Thursday, October 27, 2011

Yes, We Can

As we approach the one year marker until the next Presidential election, I think it's appropriate to have just a little reminder from the last Presidential election cycle of what made Obama such an inspiring choice to lead this country as its President:

We've had a lot of ups and downs, successes and disappointments, moments of inspiration and deflated dreams from President Obama over the last three years.  But it behooves us to remember that he never promised us an easy road and that there is, still, nothing false about hope.

When I look at the circus that is the current crop of GOP presidential hopefuls, Barack Obama is by far and above the best hope this country has.  My hope for this country still resides firmly and unwaveringly in Barack Obama.


Eric said...

I really hope the Supreme Court rules on Obamacare before the election gets into full swing. If they don't the entire election is going to be a repeat of the healthcare debate we had in this country in 2009. We have bigger fish to fry right now. I give Obama some credit for asking them to speed the process up.

The GOP field is a mess, but I think any one of them could compete with Obama in terms of ideas and leadership (and most of them could compete in terms of electability). We have some money set back for campaign contributions and at this point it is between Ron Paul and Herman Cain, will need to make a decision pretty soon. I started out dismissive of Herman Cain but am growing to like him, especially as I learn more about his biography and resume (referring to him as a "pizza salesman", as the media often does, is insultingly neglectful of his achievements).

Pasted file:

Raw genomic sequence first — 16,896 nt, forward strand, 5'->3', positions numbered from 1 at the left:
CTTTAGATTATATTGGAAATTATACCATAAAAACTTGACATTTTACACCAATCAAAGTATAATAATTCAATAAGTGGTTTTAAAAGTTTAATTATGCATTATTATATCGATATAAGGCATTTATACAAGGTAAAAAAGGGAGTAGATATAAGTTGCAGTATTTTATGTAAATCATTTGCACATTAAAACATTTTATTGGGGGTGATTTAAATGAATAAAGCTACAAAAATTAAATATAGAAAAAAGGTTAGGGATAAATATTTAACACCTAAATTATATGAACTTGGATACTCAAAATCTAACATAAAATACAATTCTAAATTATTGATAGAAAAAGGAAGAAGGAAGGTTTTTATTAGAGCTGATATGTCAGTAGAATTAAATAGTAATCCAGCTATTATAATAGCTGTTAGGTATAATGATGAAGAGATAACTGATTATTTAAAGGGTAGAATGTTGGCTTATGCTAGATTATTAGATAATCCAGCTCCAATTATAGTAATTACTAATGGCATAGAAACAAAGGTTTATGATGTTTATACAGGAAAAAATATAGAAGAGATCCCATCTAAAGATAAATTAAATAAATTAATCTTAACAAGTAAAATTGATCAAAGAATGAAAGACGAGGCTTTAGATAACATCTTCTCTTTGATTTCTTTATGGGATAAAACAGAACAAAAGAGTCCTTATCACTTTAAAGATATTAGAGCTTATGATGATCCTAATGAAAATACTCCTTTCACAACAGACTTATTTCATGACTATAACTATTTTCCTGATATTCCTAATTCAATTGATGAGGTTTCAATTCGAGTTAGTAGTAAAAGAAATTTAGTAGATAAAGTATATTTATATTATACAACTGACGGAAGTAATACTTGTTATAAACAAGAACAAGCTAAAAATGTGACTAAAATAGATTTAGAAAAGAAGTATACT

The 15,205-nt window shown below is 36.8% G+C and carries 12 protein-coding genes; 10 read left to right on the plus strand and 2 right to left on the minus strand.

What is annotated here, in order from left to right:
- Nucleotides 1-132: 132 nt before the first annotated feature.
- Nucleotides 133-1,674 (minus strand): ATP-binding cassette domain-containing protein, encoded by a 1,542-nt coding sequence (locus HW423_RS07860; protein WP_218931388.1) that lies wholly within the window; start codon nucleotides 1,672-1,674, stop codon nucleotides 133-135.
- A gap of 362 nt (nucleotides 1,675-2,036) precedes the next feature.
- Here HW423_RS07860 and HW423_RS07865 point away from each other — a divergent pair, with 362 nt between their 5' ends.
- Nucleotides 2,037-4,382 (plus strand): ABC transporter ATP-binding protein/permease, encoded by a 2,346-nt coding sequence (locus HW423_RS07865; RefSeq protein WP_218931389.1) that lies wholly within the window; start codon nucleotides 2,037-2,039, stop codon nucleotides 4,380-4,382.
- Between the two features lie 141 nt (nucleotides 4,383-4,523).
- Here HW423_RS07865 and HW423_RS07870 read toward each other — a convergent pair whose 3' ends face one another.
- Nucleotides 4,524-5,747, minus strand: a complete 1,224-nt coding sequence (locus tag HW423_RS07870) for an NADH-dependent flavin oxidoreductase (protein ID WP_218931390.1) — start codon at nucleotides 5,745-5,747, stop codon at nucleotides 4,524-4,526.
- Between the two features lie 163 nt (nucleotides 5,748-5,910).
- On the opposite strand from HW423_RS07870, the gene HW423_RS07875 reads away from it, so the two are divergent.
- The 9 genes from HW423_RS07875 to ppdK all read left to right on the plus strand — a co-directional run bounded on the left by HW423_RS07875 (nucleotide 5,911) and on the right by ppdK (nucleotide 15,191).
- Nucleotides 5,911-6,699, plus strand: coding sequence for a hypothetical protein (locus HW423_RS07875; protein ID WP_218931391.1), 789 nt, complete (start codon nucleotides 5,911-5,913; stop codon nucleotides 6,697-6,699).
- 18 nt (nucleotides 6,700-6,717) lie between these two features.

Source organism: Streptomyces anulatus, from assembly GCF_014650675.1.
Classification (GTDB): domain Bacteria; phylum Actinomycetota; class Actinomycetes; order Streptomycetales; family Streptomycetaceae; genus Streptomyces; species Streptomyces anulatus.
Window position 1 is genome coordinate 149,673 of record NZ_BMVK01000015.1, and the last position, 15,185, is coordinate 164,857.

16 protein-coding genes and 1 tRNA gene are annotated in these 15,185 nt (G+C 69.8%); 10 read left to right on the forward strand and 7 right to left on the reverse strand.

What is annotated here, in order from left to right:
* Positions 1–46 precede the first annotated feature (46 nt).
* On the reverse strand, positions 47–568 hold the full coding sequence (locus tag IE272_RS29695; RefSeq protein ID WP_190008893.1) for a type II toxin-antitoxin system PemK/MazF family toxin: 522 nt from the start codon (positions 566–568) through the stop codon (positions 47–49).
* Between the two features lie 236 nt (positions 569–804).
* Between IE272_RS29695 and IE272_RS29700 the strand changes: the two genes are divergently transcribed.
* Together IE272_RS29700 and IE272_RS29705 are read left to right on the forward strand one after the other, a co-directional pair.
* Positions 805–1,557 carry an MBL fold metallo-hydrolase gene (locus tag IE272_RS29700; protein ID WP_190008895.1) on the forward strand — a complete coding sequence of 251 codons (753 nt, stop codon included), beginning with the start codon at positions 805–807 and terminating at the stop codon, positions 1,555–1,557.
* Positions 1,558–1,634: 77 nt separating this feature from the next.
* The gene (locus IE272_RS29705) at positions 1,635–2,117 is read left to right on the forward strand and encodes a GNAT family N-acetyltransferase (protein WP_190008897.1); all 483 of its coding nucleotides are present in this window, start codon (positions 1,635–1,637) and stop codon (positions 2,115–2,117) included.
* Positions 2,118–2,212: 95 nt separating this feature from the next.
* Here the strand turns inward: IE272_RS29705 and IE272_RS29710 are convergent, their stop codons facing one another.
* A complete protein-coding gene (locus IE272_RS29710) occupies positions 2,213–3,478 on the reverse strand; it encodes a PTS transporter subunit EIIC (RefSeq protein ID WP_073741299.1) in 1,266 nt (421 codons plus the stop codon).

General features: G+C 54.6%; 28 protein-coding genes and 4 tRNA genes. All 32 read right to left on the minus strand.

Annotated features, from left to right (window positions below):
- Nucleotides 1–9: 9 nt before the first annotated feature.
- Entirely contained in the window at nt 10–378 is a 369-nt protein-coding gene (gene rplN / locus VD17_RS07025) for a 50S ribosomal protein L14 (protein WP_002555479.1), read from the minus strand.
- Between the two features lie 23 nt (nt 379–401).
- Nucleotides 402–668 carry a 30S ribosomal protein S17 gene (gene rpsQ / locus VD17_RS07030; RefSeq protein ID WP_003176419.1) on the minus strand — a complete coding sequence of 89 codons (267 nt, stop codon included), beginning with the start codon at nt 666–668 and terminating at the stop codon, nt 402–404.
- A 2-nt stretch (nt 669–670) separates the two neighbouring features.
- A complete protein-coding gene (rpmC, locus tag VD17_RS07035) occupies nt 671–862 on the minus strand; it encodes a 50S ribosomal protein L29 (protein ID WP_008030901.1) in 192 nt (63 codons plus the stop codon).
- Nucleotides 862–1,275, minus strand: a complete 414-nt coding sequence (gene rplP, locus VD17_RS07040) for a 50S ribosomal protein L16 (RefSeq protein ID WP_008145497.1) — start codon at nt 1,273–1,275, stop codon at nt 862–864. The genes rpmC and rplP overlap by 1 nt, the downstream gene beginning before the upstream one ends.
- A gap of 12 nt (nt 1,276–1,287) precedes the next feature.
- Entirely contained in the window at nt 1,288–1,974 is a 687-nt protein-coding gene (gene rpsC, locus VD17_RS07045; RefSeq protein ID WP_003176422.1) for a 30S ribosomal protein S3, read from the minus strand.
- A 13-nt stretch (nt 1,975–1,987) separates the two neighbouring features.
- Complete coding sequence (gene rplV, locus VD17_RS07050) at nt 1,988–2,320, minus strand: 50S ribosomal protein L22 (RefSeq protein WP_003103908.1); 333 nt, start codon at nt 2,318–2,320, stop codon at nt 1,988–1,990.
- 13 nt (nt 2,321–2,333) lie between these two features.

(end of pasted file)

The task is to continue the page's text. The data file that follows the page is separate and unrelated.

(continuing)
I think it would be very interesting to see Cain and Obama go head to head. What I can't figure out is how Cain's lack of political experience would effect his (proven) leadership abilities. He has executive experience galore, but we just haven't seen a modern case of private sector executive experience applied towards government (Bush had some private sector executive experience, but honestly his business roles seemed to be more around using his name to attract investment into the business, as opposed to strategic leadership).

Anyway, my overwhelming feeling about the 2012 election: we are mostly rearranging deck chairs on the Titanic at this point, no matter who wins. Our political dysfunction and institutional failures are not going to be solved by one Presidential election.

Anonymous said...

Huck, I'll see your and raise you some real (and appropriately titled) hip-hop:

Huck said...

Eric - I don't think politics in general is very compatible with private sector executive leadership experience. One can't run the government like a corporation. This makes Cain really seem out of his depths and much too reliant on hierarchical chain-of-command authoritarian leadership. His political ads reveal this naivete. On the other hand, I kinda relish having Cain go up against Obama just to see how conservatives will handle their own medicine by facing the inevitable (albeit ludicrous) claim from table-turning liberal that the only reason they would be voting for him is because of his race. As someone having regularly been subject to this outlandish charge at RWN because of my vote for Obama, just that prospect alone of a Cain candidacy is enough to make me want to see him get the nomination, though I honestly don't think he has a real shot.